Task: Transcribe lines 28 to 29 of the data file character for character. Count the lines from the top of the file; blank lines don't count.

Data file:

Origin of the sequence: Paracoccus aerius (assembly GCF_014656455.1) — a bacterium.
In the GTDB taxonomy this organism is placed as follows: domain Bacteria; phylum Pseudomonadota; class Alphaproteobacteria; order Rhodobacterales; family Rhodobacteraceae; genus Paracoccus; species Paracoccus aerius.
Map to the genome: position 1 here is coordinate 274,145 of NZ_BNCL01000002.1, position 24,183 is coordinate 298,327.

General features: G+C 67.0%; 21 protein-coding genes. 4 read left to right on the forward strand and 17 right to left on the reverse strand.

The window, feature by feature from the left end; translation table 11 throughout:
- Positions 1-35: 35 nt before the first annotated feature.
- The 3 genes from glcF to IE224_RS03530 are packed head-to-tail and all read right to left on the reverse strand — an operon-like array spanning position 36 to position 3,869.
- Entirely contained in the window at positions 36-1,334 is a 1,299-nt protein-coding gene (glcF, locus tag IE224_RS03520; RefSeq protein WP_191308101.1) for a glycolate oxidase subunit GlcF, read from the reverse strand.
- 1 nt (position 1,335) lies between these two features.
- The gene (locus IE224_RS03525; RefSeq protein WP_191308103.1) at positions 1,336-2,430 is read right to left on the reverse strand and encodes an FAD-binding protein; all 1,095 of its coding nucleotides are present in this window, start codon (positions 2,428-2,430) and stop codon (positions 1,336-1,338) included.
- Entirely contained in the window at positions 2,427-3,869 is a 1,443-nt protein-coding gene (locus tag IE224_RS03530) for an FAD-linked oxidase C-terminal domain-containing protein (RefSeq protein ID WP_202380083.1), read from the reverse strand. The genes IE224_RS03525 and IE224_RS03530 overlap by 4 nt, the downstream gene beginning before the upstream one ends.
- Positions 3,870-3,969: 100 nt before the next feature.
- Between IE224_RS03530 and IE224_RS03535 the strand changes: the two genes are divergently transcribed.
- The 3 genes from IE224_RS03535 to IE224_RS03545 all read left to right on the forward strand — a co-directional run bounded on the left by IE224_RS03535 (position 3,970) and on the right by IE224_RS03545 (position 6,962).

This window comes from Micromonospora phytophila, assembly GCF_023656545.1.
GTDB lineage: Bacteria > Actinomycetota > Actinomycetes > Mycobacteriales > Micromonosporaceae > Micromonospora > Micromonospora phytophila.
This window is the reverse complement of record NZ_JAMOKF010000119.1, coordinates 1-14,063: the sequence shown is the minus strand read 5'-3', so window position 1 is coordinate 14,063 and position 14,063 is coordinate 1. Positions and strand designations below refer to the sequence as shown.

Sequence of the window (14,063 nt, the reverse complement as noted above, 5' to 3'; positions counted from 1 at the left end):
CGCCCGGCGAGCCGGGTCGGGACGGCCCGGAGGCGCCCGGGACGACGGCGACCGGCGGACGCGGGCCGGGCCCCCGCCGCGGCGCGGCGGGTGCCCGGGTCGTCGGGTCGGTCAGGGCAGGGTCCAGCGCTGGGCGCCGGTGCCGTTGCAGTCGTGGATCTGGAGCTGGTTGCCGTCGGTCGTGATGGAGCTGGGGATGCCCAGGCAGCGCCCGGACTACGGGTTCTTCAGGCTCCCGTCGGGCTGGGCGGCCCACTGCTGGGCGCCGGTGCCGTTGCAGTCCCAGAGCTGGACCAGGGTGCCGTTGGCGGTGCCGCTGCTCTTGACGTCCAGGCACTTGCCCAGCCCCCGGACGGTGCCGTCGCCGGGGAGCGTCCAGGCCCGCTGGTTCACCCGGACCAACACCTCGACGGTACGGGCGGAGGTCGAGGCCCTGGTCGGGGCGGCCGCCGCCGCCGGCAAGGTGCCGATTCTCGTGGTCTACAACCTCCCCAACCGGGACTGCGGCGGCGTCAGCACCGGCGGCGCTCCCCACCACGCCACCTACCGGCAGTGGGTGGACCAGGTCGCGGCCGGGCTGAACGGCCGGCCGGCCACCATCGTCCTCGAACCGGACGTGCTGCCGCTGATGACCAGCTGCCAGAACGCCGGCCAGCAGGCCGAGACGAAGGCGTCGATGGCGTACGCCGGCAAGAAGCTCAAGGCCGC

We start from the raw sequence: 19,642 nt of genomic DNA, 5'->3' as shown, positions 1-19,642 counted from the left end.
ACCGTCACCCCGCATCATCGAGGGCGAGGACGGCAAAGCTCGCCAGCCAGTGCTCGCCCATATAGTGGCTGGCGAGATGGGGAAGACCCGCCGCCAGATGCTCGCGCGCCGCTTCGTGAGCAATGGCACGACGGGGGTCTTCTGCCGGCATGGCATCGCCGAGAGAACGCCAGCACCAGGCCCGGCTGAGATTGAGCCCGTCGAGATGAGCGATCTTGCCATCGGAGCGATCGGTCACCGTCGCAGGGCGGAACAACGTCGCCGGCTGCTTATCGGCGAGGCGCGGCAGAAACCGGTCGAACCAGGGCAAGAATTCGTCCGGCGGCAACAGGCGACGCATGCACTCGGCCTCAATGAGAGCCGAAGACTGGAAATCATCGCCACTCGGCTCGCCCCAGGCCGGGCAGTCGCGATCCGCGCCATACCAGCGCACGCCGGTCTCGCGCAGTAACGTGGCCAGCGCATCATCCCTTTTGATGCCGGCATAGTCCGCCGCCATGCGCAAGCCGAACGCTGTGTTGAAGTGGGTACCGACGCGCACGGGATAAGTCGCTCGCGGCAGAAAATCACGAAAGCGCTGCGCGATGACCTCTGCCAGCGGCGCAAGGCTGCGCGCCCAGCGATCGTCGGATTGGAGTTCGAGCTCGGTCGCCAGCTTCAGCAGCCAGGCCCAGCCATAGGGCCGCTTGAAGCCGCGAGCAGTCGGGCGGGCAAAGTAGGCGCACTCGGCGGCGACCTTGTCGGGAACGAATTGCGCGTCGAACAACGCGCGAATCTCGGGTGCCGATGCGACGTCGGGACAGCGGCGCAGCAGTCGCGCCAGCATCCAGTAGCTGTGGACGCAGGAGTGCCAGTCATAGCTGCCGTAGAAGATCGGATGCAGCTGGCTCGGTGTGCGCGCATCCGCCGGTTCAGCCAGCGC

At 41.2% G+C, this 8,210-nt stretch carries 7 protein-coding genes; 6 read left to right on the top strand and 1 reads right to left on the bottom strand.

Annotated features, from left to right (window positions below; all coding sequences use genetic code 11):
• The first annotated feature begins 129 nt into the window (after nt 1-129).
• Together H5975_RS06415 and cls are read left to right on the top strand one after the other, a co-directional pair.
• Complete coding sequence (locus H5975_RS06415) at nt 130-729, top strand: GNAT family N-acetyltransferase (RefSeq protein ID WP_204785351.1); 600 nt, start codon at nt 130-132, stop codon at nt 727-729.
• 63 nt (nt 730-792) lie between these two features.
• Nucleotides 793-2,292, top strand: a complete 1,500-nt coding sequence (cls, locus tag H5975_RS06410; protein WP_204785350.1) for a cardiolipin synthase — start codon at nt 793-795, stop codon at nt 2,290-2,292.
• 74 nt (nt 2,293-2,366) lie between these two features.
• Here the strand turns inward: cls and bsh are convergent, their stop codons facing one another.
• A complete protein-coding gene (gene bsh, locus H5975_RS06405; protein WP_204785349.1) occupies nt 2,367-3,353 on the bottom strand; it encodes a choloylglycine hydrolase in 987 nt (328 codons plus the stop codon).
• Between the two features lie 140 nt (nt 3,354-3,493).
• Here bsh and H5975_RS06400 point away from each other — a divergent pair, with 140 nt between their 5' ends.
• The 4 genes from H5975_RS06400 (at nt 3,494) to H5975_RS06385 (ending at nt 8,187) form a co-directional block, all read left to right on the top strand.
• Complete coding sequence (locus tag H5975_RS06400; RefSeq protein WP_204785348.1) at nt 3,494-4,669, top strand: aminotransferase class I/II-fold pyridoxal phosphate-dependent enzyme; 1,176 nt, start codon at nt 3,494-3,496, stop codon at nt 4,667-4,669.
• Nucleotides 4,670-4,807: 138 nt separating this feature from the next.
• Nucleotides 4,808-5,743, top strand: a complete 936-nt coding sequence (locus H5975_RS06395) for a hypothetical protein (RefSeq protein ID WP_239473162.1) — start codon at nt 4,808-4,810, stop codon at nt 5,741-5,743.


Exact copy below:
• Nucleotides 793-2,292, top strand: a complete 1,500-nt coding sequence (cls, locus tag H5975_RS06410; protein WP_204785350.1) for a cardiolipin synthase — start codon at nt 793-795, stop codon at nt 2,290-2,292.
• 74 nt (nt 2,293-2,366) lie between these two features.